Going to prison isn’t something I want to do in my travels. However, if that event does ever occur, I’d want it to be in an open prison, and preferably one in Finland.
The concept of an open prison was completely foreign to me before I left the US. My reality was that America had one-quarter of the world’s incarcerated population, and recidivism (returning to prison after release) was ridiculously high. That’s not the case in Finland, where only 0.06% of the country is in prison (compared to 0.8% in America).
Within the city limits of Helsinki, the capital of Finland, is the UNESCO World Heritage Site of Suomenlinna Island. Aside from a massive fortress, a toy museum, a brewery and a WWII sub, the island also has the Suomenlinna Prison.
Several of the 27 prisons in Finland have the distinction of being open prisons, of which Suomenlinna Prison is one. But what is an open prison? I learned firsthand in a rather unique way.
While in Helsinki, I went off on my own to explore Suomenlinna Island. Having seen the fortress and other tourist spots, I started wandering along the beach. After a few minutes, a man sitting on a bench asked me for my name. I said I was Skye, and asked him for his name. He gave it and then asked me if I was a prisoner. I said, “no, are you?” thinking he was joking. I certainly wasn’t expecting his honest answer. “Yes!”
As it turns out, I had inadvertently walked into the Suomenlinna Open Prison. I spent a couple hours talking with the prisoner, learning about the conditions of the prison and how they helped to rehabilitate inmates and set them up to return to society as moral men. This particular prison housed up to 100 men, paid them €8 ($10) an hour to clean the facilities or help with gardening (from which they paid for their berthing) had liberties like supervised camping trips, etc.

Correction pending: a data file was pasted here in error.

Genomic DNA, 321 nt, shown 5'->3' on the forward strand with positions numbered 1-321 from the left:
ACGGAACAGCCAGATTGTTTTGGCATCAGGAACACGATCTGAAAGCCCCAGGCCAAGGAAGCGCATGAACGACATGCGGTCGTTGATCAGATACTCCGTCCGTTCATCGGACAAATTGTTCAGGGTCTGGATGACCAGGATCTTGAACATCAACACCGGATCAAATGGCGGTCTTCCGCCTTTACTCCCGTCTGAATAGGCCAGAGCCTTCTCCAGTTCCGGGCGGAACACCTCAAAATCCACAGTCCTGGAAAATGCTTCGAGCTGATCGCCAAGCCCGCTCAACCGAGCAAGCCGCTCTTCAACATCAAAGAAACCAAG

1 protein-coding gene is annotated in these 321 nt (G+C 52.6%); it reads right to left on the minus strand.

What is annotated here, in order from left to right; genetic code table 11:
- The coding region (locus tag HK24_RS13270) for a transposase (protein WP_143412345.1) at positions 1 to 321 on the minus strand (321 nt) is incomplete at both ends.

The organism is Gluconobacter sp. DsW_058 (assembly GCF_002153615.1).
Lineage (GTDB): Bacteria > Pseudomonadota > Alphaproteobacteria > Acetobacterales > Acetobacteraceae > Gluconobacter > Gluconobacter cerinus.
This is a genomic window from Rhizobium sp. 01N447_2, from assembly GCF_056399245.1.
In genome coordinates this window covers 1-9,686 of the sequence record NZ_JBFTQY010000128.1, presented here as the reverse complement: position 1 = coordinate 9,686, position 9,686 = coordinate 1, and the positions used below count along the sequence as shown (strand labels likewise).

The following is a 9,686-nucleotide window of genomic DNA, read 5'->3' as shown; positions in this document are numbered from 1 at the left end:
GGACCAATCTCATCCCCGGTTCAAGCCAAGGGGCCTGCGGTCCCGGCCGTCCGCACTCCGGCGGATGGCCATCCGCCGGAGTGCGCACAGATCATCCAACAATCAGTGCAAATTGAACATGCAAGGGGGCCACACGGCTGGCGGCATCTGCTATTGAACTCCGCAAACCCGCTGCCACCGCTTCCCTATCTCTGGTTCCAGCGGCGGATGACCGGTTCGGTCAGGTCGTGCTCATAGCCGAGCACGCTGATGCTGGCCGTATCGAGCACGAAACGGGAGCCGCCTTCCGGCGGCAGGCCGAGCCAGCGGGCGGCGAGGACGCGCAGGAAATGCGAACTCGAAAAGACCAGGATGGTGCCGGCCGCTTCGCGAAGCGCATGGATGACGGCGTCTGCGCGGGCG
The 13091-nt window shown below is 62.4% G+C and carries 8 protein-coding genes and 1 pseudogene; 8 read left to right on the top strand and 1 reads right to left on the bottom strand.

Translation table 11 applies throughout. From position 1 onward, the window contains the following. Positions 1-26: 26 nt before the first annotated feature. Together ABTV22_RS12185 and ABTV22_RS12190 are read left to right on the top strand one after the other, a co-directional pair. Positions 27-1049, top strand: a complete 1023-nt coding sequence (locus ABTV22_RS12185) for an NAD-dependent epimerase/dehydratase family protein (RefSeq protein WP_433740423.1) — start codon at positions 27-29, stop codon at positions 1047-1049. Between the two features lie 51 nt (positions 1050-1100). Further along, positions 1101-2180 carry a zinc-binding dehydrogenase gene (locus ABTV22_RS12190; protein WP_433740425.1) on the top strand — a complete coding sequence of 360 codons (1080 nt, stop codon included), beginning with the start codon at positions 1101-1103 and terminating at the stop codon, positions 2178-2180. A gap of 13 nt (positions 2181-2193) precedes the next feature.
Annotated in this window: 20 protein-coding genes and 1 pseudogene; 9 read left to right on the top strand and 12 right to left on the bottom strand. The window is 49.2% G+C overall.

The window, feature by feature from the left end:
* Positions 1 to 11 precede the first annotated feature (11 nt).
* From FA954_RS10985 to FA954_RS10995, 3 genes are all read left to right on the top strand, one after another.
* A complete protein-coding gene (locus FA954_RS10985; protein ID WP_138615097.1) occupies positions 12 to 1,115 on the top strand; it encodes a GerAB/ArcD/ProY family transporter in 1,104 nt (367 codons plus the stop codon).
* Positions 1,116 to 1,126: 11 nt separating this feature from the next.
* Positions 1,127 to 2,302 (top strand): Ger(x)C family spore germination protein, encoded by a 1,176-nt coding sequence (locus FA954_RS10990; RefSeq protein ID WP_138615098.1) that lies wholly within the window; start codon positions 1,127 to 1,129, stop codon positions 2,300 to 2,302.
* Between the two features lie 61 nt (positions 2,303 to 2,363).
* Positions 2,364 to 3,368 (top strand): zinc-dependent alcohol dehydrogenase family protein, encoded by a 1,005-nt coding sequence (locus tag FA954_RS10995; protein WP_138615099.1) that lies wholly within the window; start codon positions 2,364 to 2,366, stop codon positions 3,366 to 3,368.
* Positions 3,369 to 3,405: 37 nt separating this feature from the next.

Usually, when I recount this story, the first question I’m asked is “If you can get in so easily, can’t they get out?” Yes. That’s the point. They can go shopping in town, study at the local university, and sometimes even get a job or a place to sleep in town after months of good behavior. They are tracked by an ankle bracelet and have to check in with the warden. Beyond that, they’re treated as humans under rehabilitation. The success rate? As far as I can find, recidivism figures in Finland are as low as 20%, compared to nearly 70% in the US.
Recently, I read that tourists wandering into the prison became such a problem that the warden had to lock the gate, which usually stayed open for easy entrance and exit. However, the prisoners are still not limited to their basic human right of the freedom of movement. They’re simply restricted on committing further crimes while rehabilitating their self-respect, pride and value to society. Now that’s the way to do it!
So yeah, I can say I spent an afternoon in a Finnish Prison, just not as an inmate. I’m glad I did, as now I know just how good a prison system can get.